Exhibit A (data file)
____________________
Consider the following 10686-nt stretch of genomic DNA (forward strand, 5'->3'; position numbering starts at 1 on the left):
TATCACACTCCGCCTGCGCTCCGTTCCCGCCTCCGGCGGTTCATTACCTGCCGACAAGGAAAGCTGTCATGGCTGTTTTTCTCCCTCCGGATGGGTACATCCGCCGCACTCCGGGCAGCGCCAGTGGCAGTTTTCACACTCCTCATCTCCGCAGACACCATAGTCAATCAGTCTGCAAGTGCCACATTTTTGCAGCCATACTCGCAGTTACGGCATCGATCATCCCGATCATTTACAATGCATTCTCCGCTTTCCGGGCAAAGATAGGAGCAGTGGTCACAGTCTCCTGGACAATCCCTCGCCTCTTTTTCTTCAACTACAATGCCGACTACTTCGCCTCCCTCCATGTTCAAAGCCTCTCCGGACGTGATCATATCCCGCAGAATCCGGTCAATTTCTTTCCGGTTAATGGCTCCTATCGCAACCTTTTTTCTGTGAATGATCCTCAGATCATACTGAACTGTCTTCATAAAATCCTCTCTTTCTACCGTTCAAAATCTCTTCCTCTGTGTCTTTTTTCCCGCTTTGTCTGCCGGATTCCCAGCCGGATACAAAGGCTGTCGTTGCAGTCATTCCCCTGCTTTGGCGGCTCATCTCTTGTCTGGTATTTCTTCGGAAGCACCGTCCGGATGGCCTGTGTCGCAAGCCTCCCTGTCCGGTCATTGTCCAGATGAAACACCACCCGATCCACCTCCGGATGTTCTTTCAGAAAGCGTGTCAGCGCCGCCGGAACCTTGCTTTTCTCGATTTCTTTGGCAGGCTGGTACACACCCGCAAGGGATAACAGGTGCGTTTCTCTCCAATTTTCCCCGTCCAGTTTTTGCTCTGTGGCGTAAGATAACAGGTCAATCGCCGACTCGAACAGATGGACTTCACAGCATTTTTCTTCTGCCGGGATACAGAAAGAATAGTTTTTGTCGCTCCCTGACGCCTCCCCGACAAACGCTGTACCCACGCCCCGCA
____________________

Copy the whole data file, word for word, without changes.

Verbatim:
Consider the following 10686-nt stretch of genomic DNA (forward strand, 5'->3'; position numbering starts at 1 on the left):
TATCACACTCCGCCTGCGCTCCGTTCCCGCCTCCGGCGGTTCATTACCTGCCGACAAGGAAAGCTGTCATGGCTGTTTTTCTCCCTCCGGATGGGTACATCCGCCGCACTCCGGGCAGCGCCAGTGGCAGTTTTCACACTCCTCATCTCCGCAGACACCATAGTCAATCAGTCTGCAAGTGCCACATTTTTGCAGCCATACTCGCAGTTACGGCATCGATCATCCCGATCATTTACAATGCATTCTCCGCTTTCCGGGCAAAGATAGGAGCAGTGGTCACAGTCTCCTGGACAATCCCTCGCCTCTTTTTCTTCAACTACAATGCCGACTACTTCGCCTCCCTCCATGTTCAAAGCCTCTCCGGACGTGATCATATCCCGCAGAATCCGGTCAATTTCTTTCCGGTTAATGGCTCCTATCGCAACCTTTTTTCTGTGAATGATCCTCAGATCATACTGAACTGTCTTCATAAAATCCTCTCTTTCTACCGTTCAAAATCTCTTCCTCTGTGTCTTTTTTCCCGCTTTGTCTGCCGGATTCCCAGCCGGATACAAAGGCTGTCGTTGCAGTCATTCCCCTGCTTTGGCGGCTCATCTCTTGTCTGGTATTTCTTCGGAAGCACCGTCCGGATGGCCTGTGTCGCAAGCCTCCCTGTCCGGTCATTGTCCAGATGAAACACCACCCGATCCACCTCCGGATGTTCTTTCAGAAAGCGTGTCAGCGCCGCCGGAACCTTGCTTTTCTCGATTTCTTTGGCAGGCTGGTACACACCCGCAAGGGATAACAGGTGCGTTTCTCTCCAATTTTCCCCGTCCAGTTTTTGCTCTGTGGCGTAAGATAACAGGTCAATCGCCGACTCGAACAGATGGACTTCACAGCATTTTTCTTCTGCCGGGATACAGAAAGAATAGTTTTTGTCGCTCCCTGACGCCTCCCCGACAAACGCTGTACCCACGCCCCGCA